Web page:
I am currently studying the effect that a pollutant has on plant growth. The plants come from a few different regions, and it is assumed that plants from the same region share more in common than plants from different regions. Furthermore, from each region we sample a few plants and then take measurements relating to time on them. This means that the repeated measurements from the plants also introduce dependence in the data.
We thus have a multilevel model problem, where plants are nested in regions and also repeated measurements are taken for each plant. (Think of it as one measurement per year per plant.) Furthermore, we have region specific variables (levels of the pollutant, rainfall, temperature, etc) that, within a given year, are shared between all plants in a region. It is the effect of such a region level pollutant on the (individual level) plant growth that is the main interest.
Now, I have read that a good practice is to keep the model maximal when it comes to specifying random effects in linear mixed models (Barr et al. 2013), but I am unsure how to apply this to multilevel models. Should I introduce the random slopes on the individual plant level? Or should they be on the region level since that's the level the variables are measured on? Or perhaps on both?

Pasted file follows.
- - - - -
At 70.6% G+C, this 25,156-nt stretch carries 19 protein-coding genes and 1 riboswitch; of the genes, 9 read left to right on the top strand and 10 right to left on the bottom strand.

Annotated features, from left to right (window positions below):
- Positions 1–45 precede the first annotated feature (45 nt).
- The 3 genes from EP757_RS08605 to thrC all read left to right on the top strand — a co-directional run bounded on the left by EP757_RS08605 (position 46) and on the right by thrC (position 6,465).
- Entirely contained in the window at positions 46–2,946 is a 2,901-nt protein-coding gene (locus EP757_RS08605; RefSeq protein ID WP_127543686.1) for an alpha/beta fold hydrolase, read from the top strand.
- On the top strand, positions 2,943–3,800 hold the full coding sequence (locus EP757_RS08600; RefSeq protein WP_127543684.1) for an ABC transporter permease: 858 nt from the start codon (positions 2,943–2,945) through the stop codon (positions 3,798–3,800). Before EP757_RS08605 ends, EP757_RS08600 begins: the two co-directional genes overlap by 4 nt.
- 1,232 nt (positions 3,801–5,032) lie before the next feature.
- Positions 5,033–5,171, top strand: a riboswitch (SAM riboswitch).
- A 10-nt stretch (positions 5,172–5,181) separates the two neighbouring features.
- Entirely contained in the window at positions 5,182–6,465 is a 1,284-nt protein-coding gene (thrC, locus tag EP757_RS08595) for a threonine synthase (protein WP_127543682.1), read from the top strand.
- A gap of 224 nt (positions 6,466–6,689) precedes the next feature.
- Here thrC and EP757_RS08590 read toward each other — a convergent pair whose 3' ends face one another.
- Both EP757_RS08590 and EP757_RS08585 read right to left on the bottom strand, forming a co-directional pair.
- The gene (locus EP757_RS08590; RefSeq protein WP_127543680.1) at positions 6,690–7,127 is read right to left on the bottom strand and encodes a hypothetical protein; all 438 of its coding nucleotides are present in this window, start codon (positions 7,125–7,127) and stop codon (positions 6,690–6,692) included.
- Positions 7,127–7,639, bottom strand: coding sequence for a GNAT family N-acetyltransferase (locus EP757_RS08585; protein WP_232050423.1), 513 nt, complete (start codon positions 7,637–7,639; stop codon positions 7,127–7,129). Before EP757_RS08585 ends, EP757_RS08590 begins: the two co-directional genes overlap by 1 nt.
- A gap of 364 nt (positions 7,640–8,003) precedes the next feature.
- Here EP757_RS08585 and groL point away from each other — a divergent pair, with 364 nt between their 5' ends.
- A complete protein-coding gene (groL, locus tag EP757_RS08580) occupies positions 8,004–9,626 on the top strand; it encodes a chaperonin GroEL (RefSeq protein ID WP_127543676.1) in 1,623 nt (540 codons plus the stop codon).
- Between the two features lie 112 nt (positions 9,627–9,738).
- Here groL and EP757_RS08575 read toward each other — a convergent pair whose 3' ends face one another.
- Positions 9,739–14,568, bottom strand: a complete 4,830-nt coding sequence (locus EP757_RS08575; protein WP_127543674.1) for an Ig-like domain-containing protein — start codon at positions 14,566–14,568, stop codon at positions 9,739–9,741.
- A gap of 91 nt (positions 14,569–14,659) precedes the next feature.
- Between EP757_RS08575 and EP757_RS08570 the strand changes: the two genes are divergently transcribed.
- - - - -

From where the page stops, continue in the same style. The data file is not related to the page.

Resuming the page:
Specifying a full model on all levels leads to convergence issues (as does specifying a full model on any of the levels), so a truly full model is not an option.
Thankful for advice and/or references to articles where the topic is discussed.
Barr, D. J., Levy, R., Scheepers, C., & Tily, H. J. (2013). Random effects structure for confirmatory hypothesis testing: Keep it maximal. Journal of memory and language, 68(3): 255-278.